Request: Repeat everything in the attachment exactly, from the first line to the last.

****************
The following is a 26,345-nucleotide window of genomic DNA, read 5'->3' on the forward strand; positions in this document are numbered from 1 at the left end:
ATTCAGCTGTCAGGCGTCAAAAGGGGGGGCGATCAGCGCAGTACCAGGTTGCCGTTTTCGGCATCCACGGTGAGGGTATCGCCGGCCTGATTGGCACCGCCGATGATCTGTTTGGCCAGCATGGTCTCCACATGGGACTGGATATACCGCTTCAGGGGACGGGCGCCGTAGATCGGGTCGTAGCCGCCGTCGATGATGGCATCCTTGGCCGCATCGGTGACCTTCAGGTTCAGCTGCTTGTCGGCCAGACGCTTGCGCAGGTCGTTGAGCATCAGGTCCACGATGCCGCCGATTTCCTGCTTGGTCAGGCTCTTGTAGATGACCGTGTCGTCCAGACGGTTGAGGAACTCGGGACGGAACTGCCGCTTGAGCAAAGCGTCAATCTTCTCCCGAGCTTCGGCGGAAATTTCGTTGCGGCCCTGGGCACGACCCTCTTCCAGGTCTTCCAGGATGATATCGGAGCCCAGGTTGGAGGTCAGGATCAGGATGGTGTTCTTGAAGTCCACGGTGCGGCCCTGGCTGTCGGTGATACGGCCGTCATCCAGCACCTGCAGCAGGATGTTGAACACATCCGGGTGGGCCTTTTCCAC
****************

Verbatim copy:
The following is a 26,345-nucleotide window of genomic DNA, read 5'->3' on the forward strand; positions in this document are numbered from 1 at the left end:
ATTCAGCTGTCAGGCGTCAAAAGGGGGGGCGATCAGCGCAGTACCAGGTTGCCGTTTTCGGCATCCACGGTGAGGGTATCGCCGGCCTGATTGGCACCGCCGATGATCTGTTTGGCCAGCATGGTCTCCACATGGGACTGGATATACCGCTTCAGGGGACGGGCGCCGTAGATCGGGTCGTAGCCGCCGTCGATGATGGCATCCTTGGCCGCATCGGTGACCTTCAGGTTCAGCTGCTTGTCGGCCAGACGCTTGCGCAGGTCGTTGAGCATCAGGTCCACGATGCCGCCGATTTCCTGCTTGGTCAGGCTCTTGTAGATGACCGTGTCGTCCAGACGGTTGAGGAACTCGGGACGGAACTGCCGCTTGAGCAAAGCGTCAATCTTCTCCCGAGCTTCGGCGGAAATTTCGTTGCGGCCCTGGGCACGACCCTCTTCCAGGTCTTCCAGGATGATATCGGAGCCCAGGTTGGAGGTCAGGATCAGGATGGTGTTCTTGAAGTCCACGGTGCGGCCCTGGCTGTCGGTGATACGGCCGTCATCCAGCACCTGCAGCAGGATGTTGAACACATCCGGGTGGGCCTTTTCCAC